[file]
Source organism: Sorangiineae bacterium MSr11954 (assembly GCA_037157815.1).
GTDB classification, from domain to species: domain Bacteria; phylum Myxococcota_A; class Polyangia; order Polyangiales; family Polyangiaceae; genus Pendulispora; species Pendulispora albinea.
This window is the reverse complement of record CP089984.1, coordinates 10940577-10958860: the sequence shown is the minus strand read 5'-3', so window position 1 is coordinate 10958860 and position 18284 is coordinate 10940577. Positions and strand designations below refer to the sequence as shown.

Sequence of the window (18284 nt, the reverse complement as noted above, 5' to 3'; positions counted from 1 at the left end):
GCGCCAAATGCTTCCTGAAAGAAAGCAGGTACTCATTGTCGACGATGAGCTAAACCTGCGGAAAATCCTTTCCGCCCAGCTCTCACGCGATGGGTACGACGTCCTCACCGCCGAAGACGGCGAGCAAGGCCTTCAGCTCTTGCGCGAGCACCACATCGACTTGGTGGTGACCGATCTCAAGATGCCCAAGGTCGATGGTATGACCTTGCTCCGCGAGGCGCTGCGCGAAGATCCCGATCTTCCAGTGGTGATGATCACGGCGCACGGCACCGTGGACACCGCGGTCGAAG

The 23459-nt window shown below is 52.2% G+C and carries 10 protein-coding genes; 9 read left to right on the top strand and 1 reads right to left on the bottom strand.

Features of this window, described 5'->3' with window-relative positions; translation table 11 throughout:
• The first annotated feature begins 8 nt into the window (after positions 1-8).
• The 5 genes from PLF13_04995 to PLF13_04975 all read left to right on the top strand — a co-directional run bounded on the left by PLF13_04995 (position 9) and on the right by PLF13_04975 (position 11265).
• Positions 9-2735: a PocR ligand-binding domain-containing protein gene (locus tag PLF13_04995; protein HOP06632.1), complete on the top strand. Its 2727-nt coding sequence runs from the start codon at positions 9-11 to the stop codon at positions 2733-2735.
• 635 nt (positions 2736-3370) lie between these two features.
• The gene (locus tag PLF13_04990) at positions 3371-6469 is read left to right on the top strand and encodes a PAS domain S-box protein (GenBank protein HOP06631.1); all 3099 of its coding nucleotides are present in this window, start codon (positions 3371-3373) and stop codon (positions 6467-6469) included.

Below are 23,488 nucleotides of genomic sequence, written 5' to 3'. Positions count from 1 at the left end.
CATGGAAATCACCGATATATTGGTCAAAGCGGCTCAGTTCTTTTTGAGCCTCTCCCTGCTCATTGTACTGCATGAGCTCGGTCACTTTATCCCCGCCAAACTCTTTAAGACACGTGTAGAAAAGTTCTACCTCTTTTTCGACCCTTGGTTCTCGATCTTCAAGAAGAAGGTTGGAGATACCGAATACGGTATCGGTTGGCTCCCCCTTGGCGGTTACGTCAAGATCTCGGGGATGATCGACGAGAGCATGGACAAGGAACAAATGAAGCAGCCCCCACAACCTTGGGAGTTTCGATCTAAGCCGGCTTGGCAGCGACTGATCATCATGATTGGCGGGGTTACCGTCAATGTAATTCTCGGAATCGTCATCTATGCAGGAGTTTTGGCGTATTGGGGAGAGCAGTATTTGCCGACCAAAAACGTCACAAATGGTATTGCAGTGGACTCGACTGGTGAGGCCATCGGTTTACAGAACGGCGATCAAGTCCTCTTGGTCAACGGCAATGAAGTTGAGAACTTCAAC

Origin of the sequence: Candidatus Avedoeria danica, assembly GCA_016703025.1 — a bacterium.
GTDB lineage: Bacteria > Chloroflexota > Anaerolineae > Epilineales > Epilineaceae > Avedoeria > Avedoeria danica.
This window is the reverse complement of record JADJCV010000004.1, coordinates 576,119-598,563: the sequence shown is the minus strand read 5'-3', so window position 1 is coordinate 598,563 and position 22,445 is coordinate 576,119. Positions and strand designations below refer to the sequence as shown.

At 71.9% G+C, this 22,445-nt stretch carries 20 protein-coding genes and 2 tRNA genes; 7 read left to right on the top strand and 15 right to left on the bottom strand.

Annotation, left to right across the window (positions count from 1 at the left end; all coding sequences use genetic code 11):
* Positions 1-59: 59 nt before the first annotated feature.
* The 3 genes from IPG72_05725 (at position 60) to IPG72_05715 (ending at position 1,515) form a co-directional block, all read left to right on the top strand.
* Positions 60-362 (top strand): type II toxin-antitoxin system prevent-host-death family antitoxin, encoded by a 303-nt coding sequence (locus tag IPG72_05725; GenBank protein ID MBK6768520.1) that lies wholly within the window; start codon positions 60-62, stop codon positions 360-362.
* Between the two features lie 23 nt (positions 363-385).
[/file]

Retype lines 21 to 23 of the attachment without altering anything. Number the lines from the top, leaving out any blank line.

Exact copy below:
* The 3 genes from IPG72_05725 (at position 60) to IPG72_05715 (ending at position 1,515) form a co-directional block, all read left to right on the top strand.
* Positions 60-362 (top strand): type II toxin-antitoxin system prevent-host-death family antitoxin, encoded by a 303-nt coding sequence (locus tag IPG72_05725; GenBank protein ID MBK6768520.1) that lies wholly within the window; start codon positions 60-62, stop codon positions 360-362.
* Between the two features lie 23 nt (positions 363-385).